Photo subtitle: Musa Ogony, Regional advocacy officer and Norah Nyamvula and Marcelina Chebet, the Youth For Health adolescent champions at 5TH GIMAC RECS meeting in Nairobi in July 2023.

I was happy, for this was one of the platforms that enabled me to engage senior leaders and amplify the needs of young people. I learnt that young girls and women need to exercise their SRH rights and access SRH services to meaningfully participate in trade. 

I was part of the health panel on improving SRH and enhancing the economic empowerment of women and adolescents under AfCTA. Here, I shared experiences of young people including those abled differently in accessing SRH in rural areas. I highlighted the need for availability of SRH information and services to protect them from transactional sex, sexual exploitation and gender-based violence. This way, they can practice bodily autonomy and participate in economic and social development.

I am glad that the recommendations made in the panel to the AU Heads of State meeting were adopted. They included:

I also participated in discussions on facilitation of AfCTA and the practicality of its implementation and process in creating opportunities for youth, youth advocacy training, gender and agriculture. 

In the one of the sessions, men were bought together to be part of women empowerment and to call for balancing the beam of equality, giving their own views and addressing their own issues not forgetting to applaud the milestones made by both genders and stakeholders over the years. This was a key reminder of teamwork, bringing like-minded people and applying multi-sectoral approach to help realise goals.

I also got a chance to interact with inspiring advocates from different parts of our continent. Their experiences taught me to be bold and firm in speaking out on issues and keep on with the spirit of advocacy on different platforms. Seeing other advocates win awards for their progress inspired me to be more aggressive and put more effort to grow in mind.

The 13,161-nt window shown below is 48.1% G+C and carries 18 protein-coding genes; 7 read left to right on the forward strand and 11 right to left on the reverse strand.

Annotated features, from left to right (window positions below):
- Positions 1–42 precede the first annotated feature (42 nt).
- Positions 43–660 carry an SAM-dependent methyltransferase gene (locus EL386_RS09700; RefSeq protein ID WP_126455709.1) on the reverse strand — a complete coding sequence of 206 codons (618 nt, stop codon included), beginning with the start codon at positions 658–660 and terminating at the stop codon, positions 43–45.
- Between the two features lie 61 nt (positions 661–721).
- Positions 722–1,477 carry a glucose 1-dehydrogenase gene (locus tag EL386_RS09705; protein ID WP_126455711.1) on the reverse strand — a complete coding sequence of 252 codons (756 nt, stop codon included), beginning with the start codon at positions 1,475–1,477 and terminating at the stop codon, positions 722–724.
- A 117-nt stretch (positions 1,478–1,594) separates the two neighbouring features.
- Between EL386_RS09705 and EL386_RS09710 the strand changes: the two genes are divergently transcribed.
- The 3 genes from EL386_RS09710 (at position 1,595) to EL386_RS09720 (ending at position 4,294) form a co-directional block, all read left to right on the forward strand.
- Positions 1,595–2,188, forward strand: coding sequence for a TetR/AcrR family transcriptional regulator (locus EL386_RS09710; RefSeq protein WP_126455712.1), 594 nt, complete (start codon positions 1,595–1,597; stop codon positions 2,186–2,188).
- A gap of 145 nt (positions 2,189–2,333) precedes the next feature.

Throughout the sessions, I realized that advocacy is indeed a journey that requires full commitment in practicality and a receptive mind. I believe youths can influence change for their own issues: Nothing for the youths without the youths.

The Youth for Health Project 

The Youth for Health (Y4H) project is a three-year initiative co-funded by the European Union that works to expand access to life-changing adolescent sexual and reproductive healthcare and rights. Its focus is on reaching the poorest and most marginalized adolescent girls, including those living with disabilities, and in rural and hard-to-reach areas of Ethiopia, Ghana, Kenya, Sierra Leone, Tanzania, and Zambia. By unlocking demand and access and contributing towards changes in favor of supportive policies and funding environments, Y4H will increase and sustain access to reproductive choices for girls and young women.  

Youth for Health is being implemented by MSI Reproductive Choices together with Deutsche Stiftung Weltbevölkerung (DSW), Centre for the Study of Adolescence (CSA) Kenya, Health Alert Sierra Leone (HASiL), Youth Advocates Ghana (YAG), Sikika in Tanzania, Restless Development Zambia and Youth Network for Sustainable Development (YNSD) in Ethiopia. 

For more information on DSW’s role in the Youth for Health project, see our project page. 

Photos: DSW

Esayas Gebre-Meskel